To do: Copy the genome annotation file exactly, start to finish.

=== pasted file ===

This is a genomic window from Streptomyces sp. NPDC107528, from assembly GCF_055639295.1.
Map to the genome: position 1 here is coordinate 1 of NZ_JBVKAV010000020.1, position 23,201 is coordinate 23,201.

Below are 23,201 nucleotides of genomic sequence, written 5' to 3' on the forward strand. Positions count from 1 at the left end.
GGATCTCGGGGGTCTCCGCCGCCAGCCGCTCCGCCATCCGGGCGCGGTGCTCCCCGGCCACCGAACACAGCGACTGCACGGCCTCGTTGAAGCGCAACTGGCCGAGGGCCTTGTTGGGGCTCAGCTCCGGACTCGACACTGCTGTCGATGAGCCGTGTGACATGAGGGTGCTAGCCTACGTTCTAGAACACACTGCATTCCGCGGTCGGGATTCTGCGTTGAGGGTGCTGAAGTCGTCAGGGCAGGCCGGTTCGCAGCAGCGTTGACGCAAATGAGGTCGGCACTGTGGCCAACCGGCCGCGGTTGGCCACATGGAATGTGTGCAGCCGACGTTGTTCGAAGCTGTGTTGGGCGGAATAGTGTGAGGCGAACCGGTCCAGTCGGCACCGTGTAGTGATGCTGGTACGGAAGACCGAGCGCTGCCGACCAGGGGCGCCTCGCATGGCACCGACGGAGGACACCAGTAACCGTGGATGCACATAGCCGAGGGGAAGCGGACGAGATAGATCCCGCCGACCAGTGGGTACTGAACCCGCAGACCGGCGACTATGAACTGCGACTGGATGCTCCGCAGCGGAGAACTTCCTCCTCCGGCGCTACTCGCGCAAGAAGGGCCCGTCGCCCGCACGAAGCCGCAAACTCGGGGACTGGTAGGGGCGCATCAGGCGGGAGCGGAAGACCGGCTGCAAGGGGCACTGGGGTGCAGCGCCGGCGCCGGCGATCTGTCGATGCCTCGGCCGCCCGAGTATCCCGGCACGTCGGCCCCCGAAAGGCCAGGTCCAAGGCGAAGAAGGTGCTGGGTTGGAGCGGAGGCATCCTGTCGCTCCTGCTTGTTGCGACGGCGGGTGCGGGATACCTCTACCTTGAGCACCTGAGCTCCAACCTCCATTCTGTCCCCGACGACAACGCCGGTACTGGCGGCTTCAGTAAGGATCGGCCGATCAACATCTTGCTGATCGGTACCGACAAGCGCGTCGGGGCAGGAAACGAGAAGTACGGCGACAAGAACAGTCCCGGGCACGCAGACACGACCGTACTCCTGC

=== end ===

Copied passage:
This is a genomic window from Streptomyces sp. NPDC107528, from assembly GCF_055639295.1.
Map to the genome: position 1 here is coordinate 1 of NZ_JBVKAV010000020.1, position 23,201 is coordinate 23,201.

Below are 23,201 nucleotides of genomic sequence, written 5' to 3' on the forward strand. Positions count from 1 at the left end.
GGATCTCGGGGGTCTCCGCCGCCAGCCGCTCCGCCATCCGGGCGCGGTGCTCCCCGGCCACCGAACACAGCGACTGCACGGCCTCGTTGAAGCGCAACTGGCCGAGGGCCTTGTTGGGGCTCAGCTCCGGACTCGACACTGCTGTCGATGAGCCGTGTGACATGAGGGTGCTAGCCTACGTTCTAGAACACACTGCATTCCGCGGTCGGGATTCTGCGTTGAGGGTGCTGAAGTCGTCAGGGCAGGCCGGTTCGCAGCAGCGTTGACGCAAATGAGGTCGGCACTGTGGCCAACCGGCCGCGGTTGGCCACATGGAATGTGTGCAGCCGACGTTGTTCGAAGCTGTGTTGGGCGGAATAGTGTGAGGCGAACCGGTCCAGTCGGCACCGTGTAGTGATGCTGGTACGGAAGACCGAGCGCTGCCGACCAGGGGCGCCTCGCATGGCACCGACGGAGGACACCAGTAACCGTGGATGCACATAGCCGAGGGGAAGCGGACGAGATAGATCCCGCCGACCAGTGGGTACTGAACCCGCAGACCGGCGACTATGAACTGCGACTGGATGCTCCGCAGCGGAGAACTTCCTCCTCCGGCGCTACTCGCGCAAGAAGGGCCCGTCGCCCGCACGAAGCCGCAAACTCGGGGACTGGTAGGGGCGCATCAGGCGGGAGCGGAAGACCGGCTGCAAGGGGCACTGGGGTGCAGCGCCGGCGCCGGCGATCTGTCGATGCCTCGGCCGCCCGAGTATCCCGGCACGTCGGCCCCCGAAAGGCCAGGTCCAAGGCGAAGAAGGTGCTGGGTTGGAGCGGAGGCATCCTGTCGCTCCTGCTTGTTGCGACGGCGGGTGCGGGATACCTCTACCTTGAGCACCTGAGCTCCAACCTCCATTCTGTCCCCGACGACAACGCCGGTACTGGCGGCTTCAGTAAGGATCGGCCGATCAACATCTTGCTGATCGGTACCGACAAGCGCGTCGGGGCAGGAAACGAGAAGTACGGCGACAAGAACAGTCCCGGGCACGCAGACACGACCGTACTCCTGC